14. ^ "Stephen Poliakoff: Bring back true grit". The Independent. 20 November 2013. Archived from the original on 16 January 2017. Retrieved 13 January 2017.
  15. ^ "Hidden City (1987)". Stephen Poliakoff Official Website. Archived from the original on 13 January 2017. Retrieved 11 January 2017.
  16. ^ "She's Been Away (1989)". Stephen Poliakoff Official Website. Archived from the original on 13 January 2017. Retrieved 11 January 2017.
  17. ^ "Close My Eyes (1991)". Stephen Poliakoff Official Website. Archived from the original on 13 January 2017. Retrieved 11 January 2017.
  18. ^ "Century (1994)". Stephen Poliakoff Official Website. Archived from the original on 13 January 2017. Retrieved 11 January 2017.
  19. ^ "The Tribe (1998)". Stephen Poliakoff Official Website. Archived from the original on 13 January 2017. Retrieved 11 January 2017.
  20. ^ "Prix Italia".
  21. ^ "Shooting The Past (1999)". Stephen Poliakoff Official Website. Archived from the original on 13 January 2017. Retrieved 11 January 2017.
  22. ^ "Perfect Strangers (2001)". Stephen Poliakoff Official Website. Archived from the original on 13 January 2017. Retrieved 11 January 2017.
  23. ^ "The Lost Prince (2003)". Stephen Poliakoff Official Website. Archived from the original on 13 January 2017. Retrieved 11 January 2017.
  24. ^ "Friends And Crocodiles (2006)". Stephen Poliakoff Official Website. Archived from the original on 13 January 2017. Retrieved 11 January 2017.
  25. ^ "Gideon's Daughter (2006)". Stephen Poliakoff Official Website. Archived from the original on 13 January 2017. Retrieved 11 January 2017.
  26. ^ "Joe's Palace (2007)". Stephen Poliakoff Official Website. Archived from the original on 13 January 2017. Retrieved 11 January 2017.
  27. ^ "Capturing Mary (2007)". Stephen Poliakoff Official Website. Archived from the original on 13 January 2017. Retrieved 11 January 2017.
  28. ^ "A Real Summer (2007)". Stephen Poliakoff Official Website. Archived from the original on 13 January 2017. Retrieved 12 January 2017.
  29. ^ "BBC – Press Office – Stephen Poliakoff dramas for 2007". Archived from the original on 11 July 2007.
  30. ^ "Glorious '39 (2009)". Stephen Poliakoff Official Website. Archived from the original on 13 January 2017. Retrieved 11 January 2017.
  31. ^ "Win tickets to see Stephen Poliakoff's WWF film – competition". the Guardian. Archived from the original on 14 March 2016.
  32. ^ "Dancing On The Edge (2013)". Stephen Poliakoff Official Website. Archived from the original on 13 January 2017. Retrieved 11 January 2017.
  33. ^ "Dancing on the edge, IMDB". IMDB. 2014. Archived from the original on 15 March 2016. Retrieved 31 December 2015.
  34. ^ "Close To The Enemy (2016)". Stephen Poliakoff Official Website. Archived from the original on 13 January 2017. Retrieved 11 January 2017.
  35. ^ "BBC Media Centre, report on Close To The Enemy". BBC. Summer 2015. Archived from the original on 29 October 2016.
  36. ^ "Close To The Enemy (2016)". Stephen Poliakoff Official Website. Archived from the original on 13 January 2017. Retrieved 12 January 2017.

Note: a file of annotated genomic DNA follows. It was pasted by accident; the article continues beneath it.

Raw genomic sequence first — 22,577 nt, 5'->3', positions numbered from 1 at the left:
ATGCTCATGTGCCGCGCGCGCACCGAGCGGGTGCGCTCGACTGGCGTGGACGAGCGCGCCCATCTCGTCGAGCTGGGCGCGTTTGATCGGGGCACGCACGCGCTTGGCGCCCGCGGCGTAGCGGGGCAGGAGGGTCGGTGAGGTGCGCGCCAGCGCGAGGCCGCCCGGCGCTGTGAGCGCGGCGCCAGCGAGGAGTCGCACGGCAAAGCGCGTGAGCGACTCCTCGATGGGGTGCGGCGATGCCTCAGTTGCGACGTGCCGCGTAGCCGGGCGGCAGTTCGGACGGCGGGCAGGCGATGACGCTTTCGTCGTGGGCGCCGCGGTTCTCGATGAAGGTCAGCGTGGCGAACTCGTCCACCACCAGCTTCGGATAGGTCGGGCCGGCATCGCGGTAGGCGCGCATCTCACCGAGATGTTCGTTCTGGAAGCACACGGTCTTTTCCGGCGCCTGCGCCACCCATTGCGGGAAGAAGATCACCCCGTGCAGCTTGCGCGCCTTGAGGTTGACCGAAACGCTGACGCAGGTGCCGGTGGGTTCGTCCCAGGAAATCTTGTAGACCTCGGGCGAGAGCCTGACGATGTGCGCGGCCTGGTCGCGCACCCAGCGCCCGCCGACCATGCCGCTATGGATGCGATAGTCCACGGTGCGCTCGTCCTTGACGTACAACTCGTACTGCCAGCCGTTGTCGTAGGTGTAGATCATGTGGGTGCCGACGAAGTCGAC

37. ^ "Stephen Poliakoff is back on BBC2 with Summer of Rockets". radiotimes.com. Archived from the original on 21 October 2017. Retrieved 27 April 2018.
  38. ^ Wiseman, Andreas (14 May 2018). "Toby Stephens, Keeley Hawes, Linus Roache & Timothy Spall Lead BBC Two Cold War Drama 'Summer Of Rockets'".
  39. ^ "BBC NEWS – Entertainment – Rushdie and Eavis lead honours". Archived from the original on 7 December 2008.
  40. ^ "Martyn Poliakoff Biography, The Royal Society". Archived from the original on 18 August 2015.
  41. ^ "The Royal Society, the Foreign Secretary, and International Relations". Science & Diplomacy. Archived from the original on 26 March 2015.
  42. ^ "Professor says World Cup trophy cannot be solid gold". BBC. 12 June 2010. Archived from the original on 10 April 2016. Retrieved 22 November 2015.
  43. ^ a b Poliakoff, Stephen (28 May 2008). "Ringside at the revolution". The Guardian. ISSN 0261-3077. Archived from the original on 4 November 2016. Retrieved 12 January 2017.
  44. ^ Wroe, Nicholas (27 November 2009). "A life in drama: Stephen Poliakoff". The Guardian. ISSN 0261-3077. Archived from the original on 12 August 2016. Retrieved 12 January 2017.
  45. ^ Information, Reed Business (12 January 1978). New Scientist. Reed Business Information.
  46. ^ Periodic Videos (27 October 2016), Geissler Tubes - Periodic Table of Videos, archived from the original on 19 July 2017, retrieved 12 January 2017
  47. ^ Western Electrician. 30. Electrician Publishing Company. 1902. p. 382. Retrieved 26 January 2017.
  48. ^ The Electrical World and Engineer. McGraw Publishing Company. 1 January 1901.
  49. ^ "Induction Loops Around the World......Where are we? - Part I–Robert Traynor–Hearing International". hearinghealthmatters.org. Archived from the original on 3 November 2016. Retrieved 12 January 2017.
  50. ^ [1], Oswald, Barber Sneath & Joseph Poliakoff, "Method of and apparatus for the transmission of speech and other sounds" 
  51. ^ a b Garvey, Alison (9 May 2011). "Marketing Content Company: Multitone, the inventor of the first paging system celebrates its 80th birthday today". Marketing Content Company. Archived from the original on 4 November 2016. Retrieved 12 January 2017.
  52. ^ "History of T-Coils—General Information". www.hearingaidmuseum.com. Retrieved 12 January 2017.

External linksEdit